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Robertson Ready For Berlin Return

Robertson lost 9-6 to Judd Trump in the 2020 final.

Recently crowned Masters champion Neil Robertson hopes that the upcoming trip to Berlin for the BildBet German Masters will act as another significant step back towards normality on the World Snooker Tour.

It’s been two years since the event was hosted at its spiritual home, the iconic Tempodrom in the German capital. The 2021 edition was forced behind closed doors in Milton Keynes due to the coronavirus pandemic.

The 2020 final saw Robertson take on familiar foe Judd Trump in the title match, losing out by a 9-6 scoreline in a fiercely contested encounter. The Australian is now looking forward to returning to Germany in a bid to land the title for the first time. He faces Ricky Walden in the opening round on Wednesday evening.

Robertson is full of confidence having secured the second Masters title of his career with an emphatic 10-4 defeat of Barry Hawkins in the final earlier this month. The win came ten years after he first landed snooker’s most prestigious invitational prize back in 2012. He has since lost two finals in 2013 and 2015.

We caught up with Robertson to look back on his Masters triumph and ahead to the upcoming week in Germany…

Neil, having had time to reflect on your win at Alexandra Palace, how highly would you place it in your list of career victories?

“It was absolutely massive. I think because I’d lost my previous two Masters finals, I didn’t want to make it one win from four. Also just to win another Triple Crown event was great. I won the UK Championship last season and to win the Masters this year was fantastic. I want to keep that consistent level of performance going in the biggest events.

“The most important thing is to make it count when you get the chance. You can’t win a semi-final, like the one I did, and not go on to win the final. It would feel wasted. Barry was a little bit tired after his semi-final with Judd. He made a couple of crucial errors which allowed me to get that 5-3 lead after the first session. I felt really good at that point and I felt I played my best snooker to take the match away from him. My long potting was a big factor in that.”

Your semi-final with Mark Williams was one which will live long in the memory, after you came from needing two snookers in the decider to win 6-5. In your interview afterwards you urged people watching to never give up on their endeavours. How important is it for you to inspire others with your performances on the table?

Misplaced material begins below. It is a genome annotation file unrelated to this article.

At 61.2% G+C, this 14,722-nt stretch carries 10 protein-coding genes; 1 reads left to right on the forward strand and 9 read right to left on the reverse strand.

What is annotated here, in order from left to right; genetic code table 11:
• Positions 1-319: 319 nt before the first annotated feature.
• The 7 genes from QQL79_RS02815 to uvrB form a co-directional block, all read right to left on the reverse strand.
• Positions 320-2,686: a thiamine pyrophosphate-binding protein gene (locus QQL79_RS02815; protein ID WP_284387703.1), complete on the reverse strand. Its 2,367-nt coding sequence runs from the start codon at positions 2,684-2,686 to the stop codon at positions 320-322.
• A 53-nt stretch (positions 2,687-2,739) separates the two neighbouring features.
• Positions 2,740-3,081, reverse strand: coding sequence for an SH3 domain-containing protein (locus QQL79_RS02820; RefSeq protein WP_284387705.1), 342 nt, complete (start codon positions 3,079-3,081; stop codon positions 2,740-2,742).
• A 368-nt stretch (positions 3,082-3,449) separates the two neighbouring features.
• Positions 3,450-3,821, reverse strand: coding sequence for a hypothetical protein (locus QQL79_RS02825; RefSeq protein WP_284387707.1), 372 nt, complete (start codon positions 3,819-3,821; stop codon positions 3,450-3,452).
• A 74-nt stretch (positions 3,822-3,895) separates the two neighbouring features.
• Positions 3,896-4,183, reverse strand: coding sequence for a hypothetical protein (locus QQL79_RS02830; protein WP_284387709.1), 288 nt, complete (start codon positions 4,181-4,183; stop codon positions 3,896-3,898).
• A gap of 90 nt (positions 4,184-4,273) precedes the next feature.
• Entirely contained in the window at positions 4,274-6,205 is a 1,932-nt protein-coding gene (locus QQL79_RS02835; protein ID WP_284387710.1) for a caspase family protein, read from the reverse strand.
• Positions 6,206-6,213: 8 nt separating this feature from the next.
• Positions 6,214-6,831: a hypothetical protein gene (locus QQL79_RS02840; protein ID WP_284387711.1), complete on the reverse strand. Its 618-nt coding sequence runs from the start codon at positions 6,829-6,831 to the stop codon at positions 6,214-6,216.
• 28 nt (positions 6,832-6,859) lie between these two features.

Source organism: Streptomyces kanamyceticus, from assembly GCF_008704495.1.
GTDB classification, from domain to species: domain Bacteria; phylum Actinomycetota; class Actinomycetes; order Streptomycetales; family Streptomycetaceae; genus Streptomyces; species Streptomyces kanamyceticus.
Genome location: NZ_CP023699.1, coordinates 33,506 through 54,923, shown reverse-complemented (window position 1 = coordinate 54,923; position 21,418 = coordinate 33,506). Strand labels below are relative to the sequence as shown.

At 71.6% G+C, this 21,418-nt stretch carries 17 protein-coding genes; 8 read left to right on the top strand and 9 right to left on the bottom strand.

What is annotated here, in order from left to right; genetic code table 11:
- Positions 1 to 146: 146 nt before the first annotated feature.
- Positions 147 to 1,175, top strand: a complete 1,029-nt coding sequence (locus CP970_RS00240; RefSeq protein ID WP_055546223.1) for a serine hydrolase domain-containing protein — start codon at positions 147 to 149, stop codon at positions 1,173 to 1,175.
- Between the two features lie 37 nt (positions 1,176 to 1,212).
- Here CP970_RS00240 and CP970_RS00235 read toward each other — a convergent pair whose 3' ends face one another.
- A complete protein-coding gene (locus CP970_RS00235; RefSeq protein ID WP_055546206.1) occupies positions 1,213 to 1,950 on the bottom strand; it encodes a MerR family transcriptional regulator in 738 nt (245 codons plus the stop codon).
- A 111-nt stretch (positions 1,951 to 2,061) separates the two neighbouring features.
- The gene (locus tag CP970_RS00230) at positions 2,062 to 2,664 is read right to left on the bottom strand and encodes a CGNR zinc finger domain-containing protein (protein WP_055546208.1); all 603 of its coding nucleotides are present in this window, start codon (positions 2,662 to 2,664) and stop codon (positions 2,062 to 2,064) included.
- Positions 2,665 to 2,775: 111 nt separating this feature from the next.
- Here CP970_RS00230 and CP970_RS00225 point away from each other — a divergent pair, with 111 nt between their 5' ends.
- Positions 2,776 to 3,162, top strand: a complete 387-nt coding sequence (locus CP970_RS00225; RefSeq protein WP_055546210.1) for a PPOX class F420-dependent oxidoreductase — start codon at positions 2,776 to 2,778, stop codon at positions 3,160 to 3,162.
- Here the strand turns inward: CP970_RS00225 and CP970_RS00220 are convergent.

“I think it is something that I’ve really learned as a dad. You always try to set the best example for your kids. I probably take that role when I talk to the media as well. I know there are a lot of kids that watch this sport. Alexander’s friends at school are always coming up to me and saying they’ve watched my matches. I think every moment you can inspire other people in their lives, it is important to do it. It shows those really good qualities, that is the reason Paul Hunter was loved so much. If you are in the spotlight it is important not to give up when the going gets tough and I think that sends out a really positive message to anyone watching.

“I had people who don’t particularly watch snooker messaging me about my semi-final with Mark Williams. They were saying they couldn’t take their eyes off the decider. I think the crowd had a huge impact on that. They made it look very appealing to watch. When you switch on a sporting event and see a large and loud crowd enjoying themselves it makes you think that there is something to it. Both semi-finals served up a fantastic showing of snooker and I believe the sport gained a lot of fans from it. The other important factor was that the matches were played in the right way. The players need to understand that. If you are lower ranked and struggling for a living I understand why you may feel the need to play differently. However, a top 16 event tends to be played in the right manner. All of the matches at the Masters were fast paced, attacking and attractive to watch.”